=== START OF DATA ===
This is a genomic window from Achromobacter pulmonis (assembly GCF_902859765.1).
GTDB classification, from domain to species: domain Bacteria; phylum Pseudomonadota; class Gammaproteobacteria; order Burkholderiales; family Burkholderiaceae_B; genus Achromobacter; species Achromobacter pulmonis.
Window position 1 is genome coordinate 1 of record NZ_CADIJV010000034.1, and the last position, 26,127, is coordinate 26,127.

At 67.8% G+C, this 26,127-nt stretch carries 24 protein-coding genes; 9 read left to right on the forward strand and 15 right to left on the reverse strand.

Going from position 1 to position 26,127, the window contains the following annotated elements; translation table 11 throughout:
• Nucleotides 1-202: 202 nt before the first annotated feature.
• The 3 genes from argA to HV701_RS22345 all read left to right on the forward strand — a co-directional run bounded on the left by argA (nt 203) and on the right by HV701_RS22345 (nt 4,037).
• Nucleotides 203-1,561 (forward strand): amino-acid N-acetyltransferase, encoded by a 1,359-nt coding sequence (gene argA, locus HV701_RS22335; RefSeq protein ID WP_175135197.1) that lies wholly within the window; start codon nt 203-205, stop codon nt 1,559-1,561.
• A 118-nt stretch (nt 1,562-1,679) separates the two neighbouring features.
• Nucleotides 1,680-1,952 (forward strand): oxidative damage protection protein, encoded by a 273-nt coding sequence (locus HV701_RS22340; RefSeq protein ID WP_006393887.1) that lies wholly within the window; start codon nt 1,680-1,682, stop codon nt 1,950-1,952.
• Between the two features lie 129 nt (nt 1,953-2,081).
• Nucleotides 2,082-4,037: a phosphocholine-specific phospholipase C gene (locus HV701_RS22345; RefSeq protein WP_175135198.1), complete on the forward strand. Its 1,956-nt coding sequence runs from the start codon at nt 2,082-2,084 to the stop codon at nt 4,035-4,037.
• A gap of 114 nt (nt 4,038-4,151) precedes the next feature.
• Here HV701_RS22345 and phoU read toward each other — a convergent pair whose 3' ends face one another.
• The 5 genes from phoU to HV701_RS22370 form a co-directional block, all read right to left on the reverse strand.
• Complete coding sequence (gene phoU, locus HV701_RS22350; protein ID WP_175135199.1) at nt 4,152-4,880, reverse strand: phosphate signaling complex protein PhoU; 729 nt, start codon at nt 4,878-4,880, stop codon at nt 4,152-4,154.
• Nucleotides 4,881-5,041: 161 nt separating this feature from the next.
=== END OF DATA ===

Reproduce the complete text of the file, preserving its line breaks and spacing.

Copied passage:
This is a genomic window from Achromobacter pulmonis (assembly GCF_902859765.1).
GTDB classification, from domain to species: domain Bacteria; phylum Pseudomonadota; class Gammaproteobacteria; order Burkholderiales; family Burkholderiaceae_B; genus Achromobacter; species Achromobacter pulmonis.
Window position 1 is genome coordinate 1 of record NZ_CADIJV010000034.1, and the last position, 26,127, is coordinate 26,127.

At 67.8% G+C, this 26,127-nt stretch carries 24 protein-coding genes; 9 read left to right on the forward strand and 15 right to left on the reverse strand.

Going from position 1 to position 26,127, the window contains the following annotated elements; translation table 11 throughout:
• Nucleotides 1-202: 202 nt before the first annotated feature.
• The 3 genes from argA to HV701_RS22345 all read left to right on the forward strand — a co-directional run bounded on the left by argA (nt 203) and on the right by HV701_RS22345 (nt 4,037).
• Nucleotides 203-1,561 (forward strand): amino-acid N-acetyltransferase, encoded by a 1,359-nt coding sequence (gene argA, locus HV701_RS22335; RefSeq protein ID WP_175135197.1) that lies wholly within the window; start codon nt 203-205, stop codon nt 1,559-1,561.
• A 118-nt stretch (nt 1,562-1,679) separates the two neighbouring features.
• Nucleotides 1,680-1,952 (forward strand): oxidative damage protection protein, encoded by a 273-nt coding sequence (locus HV701_RS22340; RefSeq protein ID WP_006393887.1) that lies wholly within the window; start codon nt 1,680-1,682, stop codon nt 1,950-1,952.
• Between the two features lie 129 nt (nt 1,953-2,081).
• Nucleotides 2,082-4,037: a phosphocholine-specific phospholipase C gene (locus HV701_RS22345; RefSeq protein WP_175135198.1), complete on the forward strand. Its 1,956-nt coding sequence runs from the start codon at nt 2,082-2,084 to the stop codon at nt 4,035-4,037.
• A gap of 114 nt (nt 4,038-4,151) precedes the next feature.
• Here HV701_RS22345 and phoU read toward each other — a convergent pair whose 3' ends face one another.
• The 5 genes from phoU to HV701_RS22370 form a co-directional block, all read right to left on the reverse strand.
• Complete coding sequence (gene phoU, locus HV701_RS22350; protein ID WP_175135199.1) at nt 4,152-4,880, reverse strand: phosphate signaling complex protein PhoU; 729 nt, start codon at nt 4,878-4,880, stop codon at nt 4,152-4,154.
• Nucleotides 4,881-5,041: 161 nt separating this feature from the next.